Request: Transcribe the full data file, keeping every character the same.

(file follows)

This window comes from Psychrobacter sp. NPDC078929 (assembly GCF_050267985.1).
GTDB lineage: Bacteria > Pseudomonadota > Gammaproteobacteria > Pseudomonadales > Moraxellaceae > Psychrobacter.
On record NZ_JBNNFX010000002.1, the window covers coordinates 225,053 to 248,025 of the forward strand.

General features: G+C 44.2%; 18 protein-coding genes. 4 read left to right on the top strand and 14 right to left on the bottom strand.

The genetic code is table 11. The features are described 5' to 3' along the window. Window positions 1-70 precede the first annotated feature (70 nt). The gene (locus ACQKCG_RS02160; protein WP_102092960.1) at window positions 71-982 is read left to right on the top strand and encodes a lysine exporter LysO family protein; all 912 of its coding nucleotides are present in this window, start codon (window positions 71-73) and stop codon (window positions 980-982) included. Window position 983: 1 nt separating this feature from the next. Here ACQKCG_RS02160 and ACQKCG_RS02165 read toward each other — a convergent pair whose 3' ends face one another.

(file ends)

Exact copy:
This window comes from Psychrobacter sp. NPDC078929 (assembly GCF_050267985.1).
GTDB lineage: Bacteria > Pseudomonadota > Gammaproteobacteria > Pseudomonadales > Moraxellaceae > Psychrobacter.
On record NZ_JBNNFX010000002.1, the window covers coordinates 225,053 to 248,025 of the forward strand.

General features: G+C 44.2%; 18 protein-coding genes. 4 read left to right on the top strand and 14 right to left on the bottom strand.

The genetic code is table 11. The features are described 5' to 3' along the window. Window positions 1-70 precede the first annotated feature (70 nt). The gene (locus ACQKCG_RS02160; protein WP_102092960.1) at window positions 71-982 is read left to right on the top strand and encodes a lysine exporter LysO family protein; all 912 of its coding nucleotides are present in this window, start codon (window positions 71-73) and stop codon (window positions 980-982) included. Window position 983: 1 nt separating this feature from the next. Here ACQKCG_RS02160 and ACQKCG_RS02165 read toward each other — a convergent pair whose 3' ends face one another.